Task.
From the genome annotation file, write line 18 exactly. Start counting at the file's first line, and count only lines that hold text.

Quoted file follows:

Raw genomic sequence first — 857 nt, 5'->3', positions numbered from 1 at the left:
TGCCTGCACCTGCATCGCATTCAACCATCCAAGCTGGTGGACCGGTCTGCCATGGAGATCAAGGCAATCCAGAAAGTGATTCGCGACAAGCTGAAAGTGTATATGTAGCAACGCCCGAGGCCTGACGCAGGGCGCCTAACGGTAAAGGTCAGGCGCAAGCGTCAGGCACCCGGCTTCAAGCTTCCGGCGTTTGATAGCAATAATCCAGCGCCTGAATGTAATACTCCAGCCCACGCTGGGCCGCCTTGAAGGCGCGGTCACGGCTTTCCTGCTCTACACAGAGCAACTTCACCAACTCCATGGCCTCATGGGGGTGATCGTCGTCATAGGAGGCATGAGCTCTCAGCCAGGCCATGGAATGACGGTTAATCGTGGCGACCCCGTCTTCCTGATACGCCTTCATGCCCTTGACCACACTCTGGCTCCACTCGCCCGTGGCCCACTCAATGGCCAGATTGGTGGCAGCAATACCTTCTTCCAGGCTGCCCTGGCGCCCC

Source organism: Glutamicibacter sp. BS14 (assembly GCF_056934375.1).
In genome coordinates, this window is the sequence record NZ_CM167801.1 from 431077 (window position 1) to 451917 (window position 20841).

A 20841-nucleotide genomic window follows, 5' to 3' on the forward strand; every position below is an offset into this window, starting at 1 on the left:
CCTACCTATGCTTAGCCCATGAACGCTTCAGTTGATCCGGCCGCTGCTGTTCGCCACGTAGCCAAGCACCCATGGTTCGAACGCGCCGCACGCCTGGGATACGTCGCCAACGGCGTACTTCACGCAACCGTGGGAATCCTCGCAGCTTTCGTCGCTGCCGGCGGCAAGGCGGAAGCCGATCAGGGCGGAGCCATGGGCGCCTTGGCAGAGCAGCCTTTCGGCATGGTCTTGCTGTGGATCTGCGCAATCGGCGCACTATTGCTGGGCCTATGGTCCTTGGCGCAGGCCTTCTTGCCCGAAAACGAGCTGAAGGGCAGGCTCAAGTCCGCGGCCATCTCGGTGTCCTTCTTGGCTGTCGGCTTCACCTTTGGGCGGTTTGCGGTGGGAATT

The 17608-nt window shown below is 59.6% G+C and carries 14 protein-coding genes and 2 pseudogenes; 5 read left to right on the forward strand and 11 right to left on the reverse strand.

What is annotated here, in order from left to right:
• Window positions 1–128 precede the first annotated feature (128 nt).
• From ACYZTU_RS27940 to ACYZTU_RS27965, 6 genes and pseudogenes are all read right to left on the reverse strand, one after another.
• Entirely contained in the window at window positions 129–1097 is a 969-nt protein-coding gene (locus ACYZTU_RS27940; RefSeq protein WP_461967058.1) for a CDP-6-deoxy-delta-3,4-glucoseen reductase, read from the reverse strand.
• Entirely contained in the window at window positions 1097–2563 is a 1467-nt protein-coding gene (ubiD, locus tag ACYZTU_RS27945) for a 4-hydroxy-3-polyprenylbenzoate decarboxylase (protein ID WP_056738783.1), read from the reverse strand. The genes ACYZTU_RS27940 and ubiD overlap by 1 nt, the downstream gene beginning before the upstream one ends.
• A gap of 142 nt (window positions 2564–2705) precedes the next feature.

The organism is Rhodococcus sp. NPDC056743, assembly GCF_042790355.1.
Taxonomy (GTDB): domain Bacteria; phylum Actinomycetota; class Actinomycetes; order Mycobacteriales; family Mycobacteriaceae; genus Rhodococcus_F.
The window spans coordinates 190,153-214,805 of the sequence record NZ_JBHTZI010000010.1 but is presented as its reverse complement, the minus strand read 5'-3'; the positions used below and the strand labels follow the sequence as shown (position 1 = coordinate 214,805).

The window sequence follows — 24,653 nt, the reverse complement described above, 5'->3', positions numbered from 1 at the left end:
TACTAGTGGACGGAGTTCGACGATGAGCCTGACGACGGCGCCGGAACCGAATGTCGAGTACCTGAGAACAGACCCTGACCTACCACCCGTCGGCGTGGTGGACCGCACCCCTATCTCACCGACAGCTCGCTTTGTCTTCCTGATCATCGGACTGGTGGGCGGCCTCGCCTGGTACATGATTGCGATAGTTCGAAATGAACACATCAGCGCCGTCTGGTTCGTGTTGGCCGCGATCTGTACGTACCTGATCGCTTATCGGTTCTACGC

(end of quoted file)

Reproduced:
TACTAGTGGACGGAGTTCGACGATGAGCCTGACGACGGCGCCGGAACCGAATGTCGAGTACCTGAGAACAGACCCTGACCTACCACCCGTCGGCGTGGTGGACCGCACCCCTATCTCACCGACAGCTCGCTTTGTCTTCCTGATCATCGGACTGGTGGGCGGCCTCGCCTGGTACATGATTGCGATAGTTCGAAATGAACACATCAGCGCCGTCTGGTTCGTGTTGGCCGCGATCTGTACGTACCTGATCGCTTATCGGTTCTACGC